I recently got a question about writing custom erotica stories, and I thought it might be useful to post my response here, since others might be curious.
I write for Custom Erotica Source (CustomEroticaSource.com) under the name Kendra Wayne.
First, some practicalities. This is a work-for-hire gig, which means you don’t own your work. With Custom Erotica Source, I’m a contract writer—I have a contract with them and they own what I produce for them. I can’t re-sell the work anywhere; I don’t get royalties.
I’m lucky that I have a mentor who’s done a lot of ghostwriting and has given me advice, because in many ways, that’s what this job is. Someone gives you their ideas, and you write the story. As a ghostwriter, you also have to tone down your personal writing voice and adapt to the parameters of the assignment. If you can’t write outside your distinct voice, this isn’t the job for you. (I sometimes do slip a little into my voice, but I can keep it neutral enough that it still fits the assignment. So far, so good, anyway!)
It’s also a job in which you can’t judge. If a particular request is truly distasteful to you, you can turn it down—but if you want to get the work and make money, you have to put aside your personal tastes and write a character who thinks the whatever-it-is is sexy.
I do use a pen name, although as with my other pen names thus far, I don’t keep it a secret. (I’ve even written some non-CES work under that name, when an editor has requested I use something other than my usual pen name.) Remember, it’s Kendra Wayne—ask for me by name! :-)
So how does it work? I get an assignment one of two ways.
1. The editor may send out the call to all of the contracted writers, says s/he has an assignment that’s X words long, due in Y amount of time, and is about topic Z. Sometimes the topics are very specific—for example, an obscure TV show, or snorkeling off the Great Barrier Reef—so the writer who things s/he has the right background/knowledge will raise his/her hand.
2. If the editor knows a story falls in line with one of our strengths then s/he e-mails me directly and offers me the story.
The payment is agreed on in our contract (and per that contract, I can’t talk about it), although if there’s any extra work involved, more money can be negotiated.
If I agree to do the job in the time scheduled, the editor sends me the parameters. The client has filled out a form with the basic information—length of story, graphic level, character names and descriptions, scenario/setting, that sort of thing. If I want any additional clarification, I ask the author and s/he talks to the client. I never get any client information, so everything’s kept private. But I’m also pledged not to reveal anything anyway.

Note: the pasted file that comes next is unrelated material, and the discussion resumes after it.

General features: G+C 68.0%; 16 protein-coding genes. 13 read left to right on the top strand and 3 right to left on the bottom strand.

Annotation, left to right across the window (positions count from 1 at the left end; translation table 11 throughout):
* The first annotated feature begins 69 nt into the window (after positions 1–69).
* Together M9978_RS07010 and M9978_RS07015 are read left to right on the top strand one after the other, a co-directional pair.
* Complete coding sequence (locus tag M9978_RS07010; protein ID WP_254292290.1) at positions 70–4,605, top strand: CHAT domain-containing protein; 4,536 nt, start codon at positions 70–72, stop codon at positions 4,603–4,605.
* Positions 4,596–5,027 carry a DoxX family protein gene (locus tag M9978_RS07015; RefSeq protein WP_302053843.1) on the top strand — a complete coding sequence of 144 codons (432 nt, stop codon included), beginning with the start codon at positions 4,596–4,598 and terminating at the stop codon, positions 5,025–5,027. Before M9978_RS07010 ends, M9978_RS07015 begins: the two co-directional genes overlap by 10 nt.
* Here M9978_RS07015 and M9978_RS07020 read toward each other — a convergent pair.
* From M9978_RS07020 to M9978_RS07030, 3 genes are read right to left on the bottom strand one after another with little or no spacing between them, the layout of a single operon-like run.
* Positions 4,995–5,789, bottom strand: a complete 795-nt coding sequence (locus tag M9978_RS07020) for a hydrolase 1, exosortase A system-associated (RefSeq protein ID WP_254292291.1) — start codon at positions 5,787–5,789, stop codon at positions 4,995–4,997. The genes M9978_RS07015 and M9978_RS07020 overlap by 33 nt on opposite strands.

Once I’m done, the editor reviews the story and asks for any revisions. He/she may do some internal editing, and that’s fine with me—this is work-for-hire, so I don’t have a strong attachment to the story. What’s important is that it fits with what the client wants.
A few things did surprise me when I got started:
- Clients go into a lot more detail than I expected. I guess I thought I’d get the character names and descriptions, a basic scenario, and length, and go from there. Instead, I’ve received a lot of specifics. Sometimes it’s practically the blow-by-blow action. Other times it’s been a list of props, or a detailed plot. In some ways, this makes it more of a challenge!
- I didn’t expect—although in retrospect I shouldn’t have been surprised—that many clients would request celebrities, whether the actor/singer/whomever or, if an actor, the character they play. I suppose the reason it surprised me is because whenever I’ve wanted to read about that, I’ve just gone ahead and written my own fan-fic!
- Clients don’t always have a sense of length vs. detail. I accepted a 500-word assignment that had so much requested to be included, I wasn’t sure how I was going to shoehorn it all in. Normally 500 words takes me 15–20 minutes to write. This story took me a couple hours in the end.
- And best of all: Clients are very appreciative. The majority of people I’ve written stories for have sent back glowing praise and thanks. I really appreciate the editor forwarding those on to me. :-)